In September 2019, I had written about why Gildan Activewear (TSX:GIL)(NYSE:GIL) is a bad stock to buy during a recession. It’s been just over four months, and a lot has changed in the world. The economy is tethering due to a drastic slowdown in consumer spending. COVID-19 has hammered Gildan Activewear stock down by almost 70%, making it attractive for contrarian investors.
Gildan management put out an update on its business in wake of the COVID-19 pandemic on March 23, and there was some straight talk on the analyst conference call that followed. Guidance for 2020 has been withdrawn. Any new guidance will only come in after the first-quarter results.
Retail has been hit badly
Demand in the retail sector is going to fall off a cliff. Gildan is seeing a significant decline in its imprintables collection, which is directly linked to events where there are mass gatherings of people. Last week, sales were down by almost 50% compared to 15% in the week before that.
The company has decided to stop production in all manufacturing facilities until the middle of April, including in Honduras, Haiti, the Dominican Republic, and Bangladesh, allowing it to manage inventory levels with current demand. Gildan has inventory worth $1.2 billion that will be used to kickstart its sales when people start getting out again.
Drawing on credit lines
At the end of fiscal 2019, Gildan’s net debt-to-EBITDA ratio was 1.6 times. It had $862 million of net debt drawn on $1.6 billion of credit facilities and has now drawn on the remaining credit lines of almost $600 million to ensure liquidity.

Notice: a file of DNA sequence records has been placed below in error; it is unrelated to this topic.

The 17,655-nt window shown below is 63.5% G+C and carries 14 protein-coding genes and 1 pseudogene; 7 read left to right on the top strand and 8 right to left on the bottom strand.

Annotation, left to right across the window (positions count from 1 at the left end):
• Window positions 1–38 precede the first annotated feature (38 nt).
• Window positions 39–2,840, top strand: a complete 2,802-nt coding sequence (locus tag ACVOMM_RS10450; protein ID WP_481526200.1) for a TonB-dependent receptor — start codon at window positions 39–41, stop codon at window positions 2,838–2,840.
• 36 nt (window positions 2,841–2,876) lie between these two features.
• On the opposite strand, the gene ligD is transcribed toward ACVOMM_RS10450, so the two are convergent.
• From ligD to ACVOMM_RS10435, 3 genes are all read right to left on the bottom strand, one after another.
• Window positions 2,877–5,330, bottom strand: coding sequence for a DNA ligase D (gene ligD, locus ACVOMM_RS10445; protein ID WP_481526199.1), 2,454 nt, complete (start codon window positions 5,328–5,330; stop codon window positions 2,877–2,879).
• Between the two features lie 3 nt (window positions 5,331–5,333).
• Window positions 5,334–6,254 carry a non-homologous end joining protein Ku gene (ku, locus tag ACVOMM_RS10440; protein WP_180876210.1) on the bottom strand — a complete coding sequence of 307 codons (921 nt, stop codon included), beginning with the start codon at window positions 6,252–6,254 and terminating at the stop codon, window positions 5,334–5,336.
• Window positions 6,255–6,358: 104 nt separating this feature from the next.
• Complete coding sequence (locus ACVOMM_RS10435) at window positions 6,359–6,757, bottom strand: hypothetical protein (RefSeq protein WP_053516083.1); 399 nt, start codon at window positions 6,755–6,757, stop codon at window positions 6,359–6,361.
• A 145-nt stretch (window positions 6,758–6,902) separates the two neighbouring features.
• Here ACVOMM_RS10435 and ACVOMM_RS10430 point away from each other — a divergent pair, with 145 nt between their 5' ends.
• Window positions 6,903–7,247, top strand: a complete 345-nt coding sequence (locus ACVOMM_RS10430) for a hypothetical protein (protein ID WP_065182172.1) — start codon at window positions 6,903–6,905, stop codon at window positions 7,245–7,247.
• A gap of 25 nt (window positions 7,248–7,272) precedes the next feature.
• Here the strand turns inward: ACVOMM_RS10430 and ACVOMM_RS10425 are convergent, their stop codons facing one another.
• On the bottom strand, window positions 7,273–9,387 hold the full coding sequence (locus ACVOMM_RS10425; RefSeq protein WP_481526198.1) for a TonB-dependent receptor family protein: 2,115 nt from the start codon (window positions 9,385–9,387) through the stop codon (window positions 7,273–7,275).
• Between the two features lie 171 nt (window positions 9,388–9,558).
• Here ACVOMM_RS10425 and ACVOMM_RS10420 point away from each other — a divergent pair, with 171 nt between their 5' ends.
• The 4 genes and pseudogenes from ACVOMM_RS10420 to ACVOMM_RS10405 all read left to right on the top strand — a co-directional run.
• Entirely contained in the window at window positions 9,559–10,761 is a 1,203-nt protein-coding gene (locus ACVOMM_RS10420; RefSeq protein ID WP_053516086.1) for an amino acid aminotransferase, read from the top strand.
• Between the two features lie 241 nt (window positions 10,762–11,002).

Management says the company is capable of handling cash needs for now. If the situation persists after mid-April, the company says it will lower its overall cash requirement to $35-$40 million a month. Capex will be held at $2-$3 million per quarter.
What next for investors?
As Gildan prepares for a lockdown, there are a few green shoots coming in from China. Distributor POS (point of sale) in China was down 70% in February and early March, as people stayed home. Now that China has the COVID-19 situation under control and people are going back to work, POS has improved to -35%. The company expects POS across other markets to continue to decline in the short term and will start to rebound as people get back to work.
During the 2008 financial crisis, Gildan worked with its distributors and partners to ensure that there were no bad debts. The company expects the same this time around but has warned that this crisis is very different from the situation back then.
Dividend yield right now is a tempting 4.8%, but Gildan has said that dividend payout is not the top priority right now, which means that investors can brace for a dividend cut if the situation continues to worsen.
When production resumes, Gildan says it will take 24 hours to get back to normal business. Gildan is trading at less than $18.1 right now. It was trading at $39 at the end of January. Analysts have given it an average price target of $34.21 in 12 months. That’s just below a 100% appreciation from current levels.